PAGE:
F. Bani-Sadr and colleagues (abstract 259) reported on a prospective study of the long-term benefits of combination interferon-based hepatitis C treatment among 383 HIV/HCV coinfected patients followed for five years. In general, the participants had well-controlled HIV disease (mean CD4 cell count of 532, two-thirds with HIV viral load below 400 copies). About half had HCV genotype 1 or 4, and the overall sustained virological response (SVR) rate was 29%. After a median follow-up period of 60 months, about 5% developed ESLD (defined as HCC, liver decompensation, liver transplantation, or death). The risk of ESLD was greater among patients with lower CD4 cell counts (below 350) and slightly reduced among those who achieved SVR, although the latter difference did not reach statistical significance.

Similar results were reported by Y. Benhamou at AASLD (abstract 1372) and by S. Dominguez at the recent 11th European AIDS Conference, held in Madrid in late October (abstract P8/2). The researchers retrospectively analyzed 437 HIV/HCV coinfected patients seen at a large Paris hospital between 1980 and 2006. Slightly more than half received hepatitis C treatment, mostly with pegylated interferon plus ribavirin. After an average follow-up period of 10 years, 38% of treated patients achieved SVR. Patients treated for hepatitis C had a greater likelihood of liver decompensation (14% vs 4%), but this was because those with more advanced liver disease were more likely to receive anti-HCV therapy. Treated patients who achieved SVR, however, had only a 2% risk of liver decompensation. While about 5% of patients died overall, this fell to just over 1% among those who achieved SVR. Among patients with repeated liver biopsies taken an average of about four years apart, the fibrosis progression rate (change in Metavir fibrosis score) was lower in treated versus untreated individuals. The progression rate was negative – indicating regression of fibrosis – in patients who achieved SVR. Overall, while the benefits were greatest for individuals with SVR, treated patients benefited compared with untreated individuals even if they did not experience sustained response.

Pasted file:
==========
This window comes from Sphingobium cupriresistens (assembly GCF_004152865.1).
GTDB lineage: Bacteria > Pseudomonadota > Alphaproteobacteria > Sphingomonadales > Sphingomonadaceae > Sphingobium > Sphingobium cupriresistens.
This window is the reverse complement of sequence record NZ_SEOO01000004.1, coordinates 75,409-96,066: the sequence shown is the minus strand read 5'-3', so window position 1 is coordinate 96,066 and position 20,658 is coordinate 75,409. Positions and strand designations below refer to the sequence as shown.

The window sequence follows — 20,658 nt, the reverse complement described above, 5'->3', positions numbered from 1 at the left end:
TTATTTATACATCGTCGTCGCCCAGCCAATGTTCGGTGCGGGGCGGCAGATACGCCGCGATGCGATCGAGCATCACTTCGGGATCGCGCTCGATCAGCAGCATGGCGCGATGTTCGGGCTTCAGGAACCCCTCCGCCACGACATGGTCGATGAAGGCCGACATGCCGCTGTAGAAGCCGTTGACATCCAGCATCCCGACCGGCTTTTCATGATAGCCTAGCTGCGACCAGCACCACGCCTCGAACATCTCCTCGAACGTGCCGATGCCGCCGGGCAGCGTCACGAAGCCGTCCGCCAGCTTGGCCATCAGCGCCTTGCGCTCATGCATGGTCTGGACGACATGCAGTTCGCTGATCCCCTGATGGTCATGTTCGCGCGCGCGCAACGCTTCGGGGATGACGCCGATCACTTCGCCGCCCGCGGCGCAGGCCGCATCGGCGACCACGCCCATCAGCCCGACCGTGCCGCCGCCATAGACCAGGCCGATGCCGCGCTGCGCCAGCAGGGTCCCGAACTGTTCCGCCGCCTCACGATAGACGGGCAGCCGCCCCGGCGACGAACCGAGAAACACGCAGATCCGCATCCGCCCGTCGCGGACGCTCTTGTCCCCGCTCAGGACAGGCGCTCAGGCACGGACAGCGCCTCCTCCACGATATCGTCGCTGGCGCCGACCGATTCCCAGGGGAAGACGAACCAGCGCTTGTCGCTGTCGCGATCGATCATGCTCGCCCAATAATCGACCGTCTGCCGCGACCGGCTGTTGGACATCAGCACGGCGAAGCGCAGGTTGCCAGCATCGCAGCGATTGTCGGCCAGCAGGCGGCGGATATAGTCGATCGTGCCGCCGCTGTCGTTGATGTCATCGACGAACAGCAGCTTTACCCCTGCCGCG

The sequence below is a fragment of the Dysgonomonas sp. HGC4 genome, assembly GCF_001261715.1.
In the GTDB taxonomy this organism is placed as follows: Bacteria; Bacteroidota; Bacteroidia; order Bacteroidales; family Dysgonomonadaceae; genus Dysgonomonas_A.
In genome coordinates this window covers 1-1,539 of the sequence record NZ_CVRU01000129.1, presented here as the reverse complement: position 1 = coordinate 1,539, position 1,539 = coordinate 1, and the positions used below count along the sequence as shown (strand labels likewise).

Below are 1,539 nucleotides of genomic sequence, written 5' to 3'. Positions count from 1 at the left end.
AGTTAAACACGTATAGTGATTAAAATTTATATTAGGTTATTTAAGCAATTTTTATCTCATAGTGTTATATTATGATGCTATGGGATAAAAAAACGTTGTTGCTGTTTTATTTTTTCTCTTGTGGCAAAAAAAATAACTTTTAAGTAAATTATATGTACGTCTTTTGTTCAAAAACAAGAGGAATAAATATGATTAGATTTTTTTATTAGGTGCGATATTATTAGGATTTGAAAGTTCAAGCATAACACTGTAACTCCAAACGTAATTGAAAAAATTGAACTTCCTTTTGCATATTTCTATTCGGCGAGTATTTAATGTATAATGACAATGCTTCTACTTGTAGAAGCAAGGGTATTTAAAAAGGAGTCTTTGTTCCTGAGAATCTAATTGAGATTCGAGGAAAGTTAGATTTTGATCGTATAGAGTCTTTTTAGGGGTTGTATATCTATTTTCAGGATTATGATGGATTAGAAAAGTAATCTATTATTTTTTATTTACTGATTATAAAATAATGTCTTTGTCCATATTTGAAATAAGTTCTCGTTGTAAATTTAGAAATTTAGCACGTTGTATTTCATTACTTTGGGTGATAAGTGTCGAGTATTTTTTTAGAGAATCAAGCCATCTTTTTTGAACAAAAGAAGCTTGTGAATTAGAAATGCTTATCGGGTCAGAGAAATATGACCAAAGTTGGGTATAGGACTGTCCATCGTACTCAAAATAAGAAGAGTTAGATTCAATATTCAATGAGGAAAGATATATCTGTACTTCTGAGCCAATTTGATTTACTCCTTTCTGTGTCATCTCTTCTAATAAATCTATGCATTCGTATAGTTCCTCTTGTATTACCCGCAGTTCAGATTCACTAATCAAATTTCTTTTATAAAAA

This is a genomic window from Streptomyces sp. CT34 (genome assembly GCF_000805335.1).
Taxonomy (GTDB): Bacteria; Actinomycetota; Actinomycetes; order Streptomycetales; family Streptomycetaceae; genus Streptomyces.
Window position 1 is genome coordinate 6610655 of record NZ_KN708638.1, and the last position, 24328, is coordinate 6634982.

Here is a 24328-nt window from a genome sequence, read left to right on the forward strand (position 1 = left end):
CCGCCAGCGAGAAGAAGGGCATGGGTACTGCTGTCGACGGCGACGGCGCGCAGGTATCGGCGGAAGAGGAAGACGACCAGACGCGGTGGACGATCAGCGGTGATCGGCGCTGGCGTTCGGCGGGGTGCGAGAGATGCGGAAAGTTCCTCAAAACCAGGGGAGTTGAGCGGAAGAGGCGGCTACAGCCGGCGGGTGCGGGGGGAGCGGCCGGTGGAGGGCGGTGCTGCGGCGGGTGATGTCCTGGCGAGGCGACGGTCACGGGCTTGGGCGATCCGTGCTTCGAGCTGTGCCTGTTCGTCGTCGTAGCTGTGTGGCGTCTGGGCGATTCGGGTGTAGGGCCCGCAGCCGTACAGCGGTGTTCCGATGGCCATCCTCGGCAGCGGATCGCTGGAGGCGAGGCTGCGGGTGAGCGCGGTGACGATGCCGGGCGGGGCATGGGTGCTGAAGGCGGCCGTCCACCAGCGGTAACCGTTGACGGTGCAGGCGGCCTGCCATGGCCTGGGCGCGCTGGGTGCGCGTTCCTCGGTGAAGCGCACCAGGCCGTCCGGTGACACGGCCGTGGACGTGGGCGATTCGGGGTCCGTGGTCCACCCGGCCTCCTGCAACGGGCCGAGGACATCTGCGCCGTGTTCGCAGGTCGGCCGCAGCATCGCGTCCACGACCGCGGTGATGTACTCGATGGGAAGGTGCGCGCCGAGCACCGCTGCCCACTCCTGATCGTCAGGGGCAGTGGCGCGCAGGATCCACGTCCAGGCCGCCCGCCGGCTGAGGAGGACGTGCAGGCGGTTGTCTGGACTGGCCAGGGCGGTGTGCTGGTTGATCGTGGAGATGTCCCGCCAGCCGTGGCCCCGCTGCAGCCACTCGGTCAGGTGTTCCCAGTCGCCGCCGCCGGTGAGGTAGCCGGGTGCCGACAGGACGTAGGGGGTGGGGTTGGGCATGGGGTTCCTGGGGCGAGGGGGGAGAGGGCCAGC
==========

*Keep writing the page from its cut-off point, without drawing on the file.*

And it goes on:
Biological Basis of Liver Disease Progression
Three studies presented at AASLD shed further light on the mechanisms that contribute to more rapid liver fibrosis progression among HIV/HCV coinfected individuals.

In a laboratory study, A.C. Tuyama and colleagues (abstract LB3) examined whether strains of HIV that use two different coreceptors to enter host cells (CCR5 and CXCR4) are able to enter hepatic stellate cells, liver cells that produce the extracellular matrix proteins responsible for fibrosis. They found that HIV did infect and replicate within hepatic stellate cells, promoting cell activation and increased production of collagen and a protein associated with fibrosis known as alpha-SMA. Stellate cell activation and increased collagen production also occurred when the cells were exposed to HIV envelope proteins, even if HIV did not actually enter the cells.